The textbooks for both courses include activities, quizzes, and final exams. Bedrock Geology includes chapters that cover the history of modern geology, the origin and nature of earth, the Genesis flood, and the Ice Age. Nothing else is needed for study apart from the Kit and a few items you likely have around the house (dictionary, colored pencils, ruler, Bible, common kitchen supplies, etc.).
Fossils, Dinosaurs, and Cave Men is structured a little bit differently with 11 lessons total and includes teachings about the two contrasting views of the origin of earth (evolution vs. creation), biblical classification, evidence of a global flood, the geologic time table, dinosaurs and geologic time, transitional fossils, biblical history of man, etc.
Both books are written in an engaging and conversational style and filled with colorful images, maps, and charts. Activities vary from lesson to lesson and include close observation of the rock and fossil specimens, reading supporting articles online, Scritpure study and memorization and critical thinking. One of my personal favorite assignments came in lesson 6 of Fossils, Dinosaurs, and Cave Men when Ben was required to search the internet for a list of the index fossils geologists use today as time markers. He then had to write out an alternative explantion based on the Genesis flood. These are the types of assignments that get our kids thinking about how to defend their worldview.
Rich vocabulary, explanations for commonly held evolutionary beliefs, Scripture referencing, and biblical history are just a few more reasons I highly recommend these resources from Northwest Treasures. I also asked Ben what he liked most and if there was anything he didn’t like. This was his response:
I liked that the books give me the tools I need to discuss what I believe about creation intelligently, especially when faced with someone who believes in evolution. I can use the books as a reference forever and they will not ever be outdated because they are based on the Bible. It was fun learning more about geology, and I really like the cool collection of fossils and rocks I have now. I want to memorize them all so I don’t have to keep them in the baggies all the time, but I’m glad they’re all labeled. My favorite book was Genesis – Rock Solid. It was very interesting to learn about the history of the evolution vs. creation discussion in churches. Before, I always thought about kids learning about evolution in public schools. I had no idea there was so much controversy about that in the church, too!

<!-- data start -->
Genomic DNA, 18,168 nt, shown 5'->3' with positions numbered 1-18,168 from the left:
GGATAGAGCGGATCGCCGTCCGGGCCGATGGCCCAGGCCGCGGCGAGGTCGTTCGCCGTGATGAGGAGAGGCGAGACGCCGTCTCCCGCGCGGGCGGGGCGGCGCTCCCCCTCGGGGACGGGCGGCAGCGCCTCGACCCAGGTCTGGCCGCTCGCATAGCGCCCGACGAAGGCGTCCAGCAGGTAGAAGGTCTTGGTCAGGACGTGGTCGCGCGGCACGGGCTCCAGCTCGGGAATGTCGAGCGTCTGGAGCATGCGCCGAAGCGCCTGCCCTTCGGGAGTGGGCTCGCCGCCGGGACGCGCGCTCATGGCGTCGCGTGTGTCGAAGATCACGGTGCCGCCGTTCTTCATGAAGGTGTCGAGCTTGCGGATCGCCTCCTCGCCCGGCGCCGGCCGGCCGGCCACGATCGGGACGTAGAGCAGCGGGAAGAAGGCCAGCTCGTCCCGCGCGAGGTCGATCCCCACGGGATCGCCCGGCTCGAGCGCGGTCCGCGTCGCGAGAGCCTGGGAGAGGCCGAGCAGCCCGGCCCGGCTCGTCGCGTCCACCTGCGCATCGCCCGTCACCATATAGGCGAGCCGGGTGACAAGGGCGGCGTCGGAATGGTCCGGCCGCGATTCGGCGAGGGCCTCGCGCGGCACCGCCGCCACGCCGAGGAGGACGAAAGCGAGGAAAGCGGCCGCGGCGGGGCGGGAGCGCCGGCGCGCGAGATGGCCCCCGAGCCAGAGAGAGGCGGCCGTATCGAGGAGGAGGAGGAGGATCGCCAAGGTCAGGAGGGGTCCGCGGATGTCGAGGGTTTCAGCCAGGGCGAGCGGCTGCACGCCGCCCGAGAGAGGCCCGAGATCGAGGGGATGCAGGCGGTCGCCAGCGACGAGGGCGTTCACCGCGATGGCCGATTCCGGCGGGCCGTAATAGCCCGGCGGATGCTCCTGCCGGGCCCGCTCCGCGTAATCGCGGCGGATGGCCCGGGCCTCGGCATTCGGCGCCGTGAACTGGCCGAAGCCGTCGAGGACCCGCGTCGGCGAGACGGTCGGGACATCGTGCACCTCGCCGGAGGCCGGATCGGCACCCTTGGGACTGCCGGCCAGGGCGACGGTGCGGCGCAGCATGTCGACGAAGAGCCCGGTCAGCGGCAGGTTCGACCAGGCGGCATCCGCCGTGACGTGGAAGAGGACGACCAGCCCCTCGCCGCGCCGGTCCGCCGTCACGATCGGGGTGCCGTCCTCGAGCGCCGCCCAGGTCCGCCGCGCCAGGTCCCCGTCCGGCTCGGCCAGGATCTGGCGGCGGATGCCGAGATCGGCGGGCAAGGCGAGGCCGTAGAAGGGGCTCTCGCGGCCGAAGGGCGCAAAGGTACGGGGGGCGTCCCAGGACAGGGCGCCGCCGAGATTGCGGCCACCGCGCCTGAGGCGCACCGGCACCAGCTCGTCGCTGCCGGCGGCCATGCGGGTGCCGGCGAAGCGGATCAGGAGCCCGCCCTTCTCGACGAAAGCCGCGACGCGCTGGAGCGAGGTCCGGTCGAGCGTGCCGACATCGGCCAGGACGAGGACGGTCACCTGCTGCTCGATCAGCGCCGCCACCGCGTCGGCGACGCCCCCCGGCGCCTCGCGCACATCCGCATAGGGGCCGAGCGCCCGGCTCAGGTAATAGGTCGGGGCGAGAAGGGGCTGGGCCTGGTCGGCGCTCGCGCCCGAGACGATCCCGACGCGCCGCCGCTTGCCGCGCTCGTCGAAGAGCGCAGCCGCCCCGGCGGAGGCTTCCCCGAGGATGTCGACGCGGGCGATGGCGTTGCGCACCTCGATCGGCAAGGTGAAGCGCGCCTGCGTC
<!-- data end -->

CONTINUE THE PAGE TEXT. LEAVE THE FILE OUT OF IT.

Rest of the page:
I shared with Ben how the historical inaccuracy of creation was perpetuated in my own Sunday School class as a teen, and that unlike him, I was never taught differently than an old earth, evolutionary perspective at church or at school. He was shocked to say the least, but I believe he is now more informed and more importantly, he is now better equipped apologetically, to defend his own stance when he is faced with opposition, as inevitably he will be. I am grateful that he is many steps ahead of where I was at his age. I very much appreciated that this curriculum introduces the theory of evolution in a way that compares and contrasts it to the biblical account of creation, leaving no doubt as to what is Truth, and giving clear methods of debating the creation side.
If you have high school students that need a semester (or 4) of science credit, you wish to teach them a biblical worldview of earth science, and you’d like to do so in an engaging, hands-on manner that will grow and stretch the faith of your teen, we highly recommend the Northwest Treasures Curriculum Project. There are products in the Northwest Treasures store for younger children as well, and although I have not personally seen or used them, I wouldn’t hesitate to recommend those either solely based on what I have seen from this company.
Visit the Northwest Treasures website to learn more.